This week’s Torah portion is called Toldot, “Generations,” and it chronicles the history of our Patriarch Isaac and the generations that he and his wife Rebecca created through the birth of their twin sons Jacob and Esau.
We read about a dramatic and unsettling tale of family disharmony, a tragic story with Esau selling his birth-right to Jacob, who then turns around and steals the blessings that his blind father thought he was bestowing upon Esau on his deathbed.
We all have our personal chronicles of our own family, perhaps because I am an only child, sometimes its easier for me to see many families from a certain perspective, and to see how they are caught up in their internal fights, there is often no affection, and togetherness. They are perhaps too busy to appreciate that every day is a privilege to spend with your loved once. In our days we are caught up in modern technology and we spend so much of our time on different networks, or group chats that we start to forget the basis of our own “chronicles”. We can so easily get drawn into arguments and foolish disagreements over nothing really. That many times one should caution oneself to Stop, to simply take a step back – and take a moment to appreciate what is surrounding you. We need ultimately to study how to recognize the blessings that we are in each other’s lives.
We need to be grateful for each moment, unfortunately many times such gratitude is often too late. We should complain less in order to teach our next generation that complaints rarely bring anything good, in most cases we find ourselves on the receiving end of the opposite. We are all very busy in our work, homes and lives – I know how difficult it is my self. I am both a mother and a rabbi. Some days I’m more a mother and some days I’m more a rabbi. One somehow does one’s best to make it all work, I just know in my heart that it all feels right, and when the going gets tough I just keep putting one foot in front of the other – and I know I will get there in the end.
The experience of coupling motherhood with a career is something women fought for in the last century. The opening of the doors to women in the rabbinate was very much a result of the Women’s Liberation Movement. And Judaism is no doubt all the better for it.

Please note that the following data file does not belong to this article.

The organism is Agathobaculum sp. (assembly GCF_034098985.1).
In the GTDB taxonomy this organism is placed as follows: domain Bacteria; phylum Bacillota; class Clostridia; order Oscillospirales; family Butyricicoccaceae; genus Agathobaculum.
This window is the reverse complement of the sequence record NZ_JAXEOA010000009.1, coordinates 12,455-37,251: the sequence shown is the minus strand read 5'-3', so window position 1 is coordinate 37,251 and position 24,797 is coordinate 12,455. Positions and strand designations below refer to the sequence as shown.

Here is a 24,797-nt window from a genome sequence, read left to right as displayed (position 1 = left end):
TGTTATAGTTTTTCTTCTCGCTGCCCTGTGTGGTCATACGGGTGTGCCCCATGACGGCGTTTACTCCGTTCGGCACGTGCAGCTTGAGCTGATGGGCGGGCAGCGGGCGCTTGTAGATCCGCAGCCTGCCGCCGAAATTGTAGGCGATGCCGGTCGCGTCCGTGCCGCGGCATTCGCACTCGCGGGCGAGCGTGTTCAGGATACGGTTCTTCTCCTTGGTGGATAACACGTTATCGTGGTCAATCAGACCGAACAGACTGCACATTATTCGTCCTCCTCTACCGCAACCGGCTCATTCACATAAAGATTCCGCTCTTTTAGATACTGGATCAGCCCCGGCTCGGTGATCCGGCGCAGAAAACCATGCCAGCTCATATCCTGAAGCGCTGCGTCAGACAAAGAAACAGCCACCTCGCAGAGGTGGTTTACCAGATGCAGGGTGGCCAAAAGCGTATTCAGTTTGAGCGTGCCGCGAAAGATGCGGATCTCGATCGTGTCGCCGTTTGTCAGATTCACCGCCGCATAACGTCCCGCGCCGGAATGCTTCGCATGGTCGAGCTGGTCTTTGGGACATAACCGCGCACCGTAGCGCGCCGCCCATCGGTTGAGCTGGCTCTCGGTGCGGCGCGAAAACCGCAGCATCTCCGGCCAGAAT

I am trying to follow in the steps of my role models: Sarah, Rebecca, Rachel and Leah, Regina Jonas – the first female Rabbi, who was ordained in Germany in 1935 and murdered in Auschwitz in 1944. And another role-model, my own mother- Rabbi Rubinstein who today serves her congregation also far away from Israel.
We must always seek truth in our world, and not be afraid to live according to those truths. And we must not be afraid to speak up when those truths are questioned. We must know that we have received a gift from our ancestors, and passed this down through the generations of mothers following them.
This Shabbat Toldot lets us think about our blessings, encourages us to focus on building our internal gratitude, and to thank God out loud for all these blessings. Perhaps if Jacob and Esau, Isaac and Rebecca had done the same, then the entire course of Jewish history would have changed for the better. But we must hold close to our faith, to the lessons we can learn from it, and even closer must we hold to and appreciate the blessings our spiritual parent continues to bestow upon us “generation after generation” even if we are only aware of a few of the many, let us be truly grateful for them.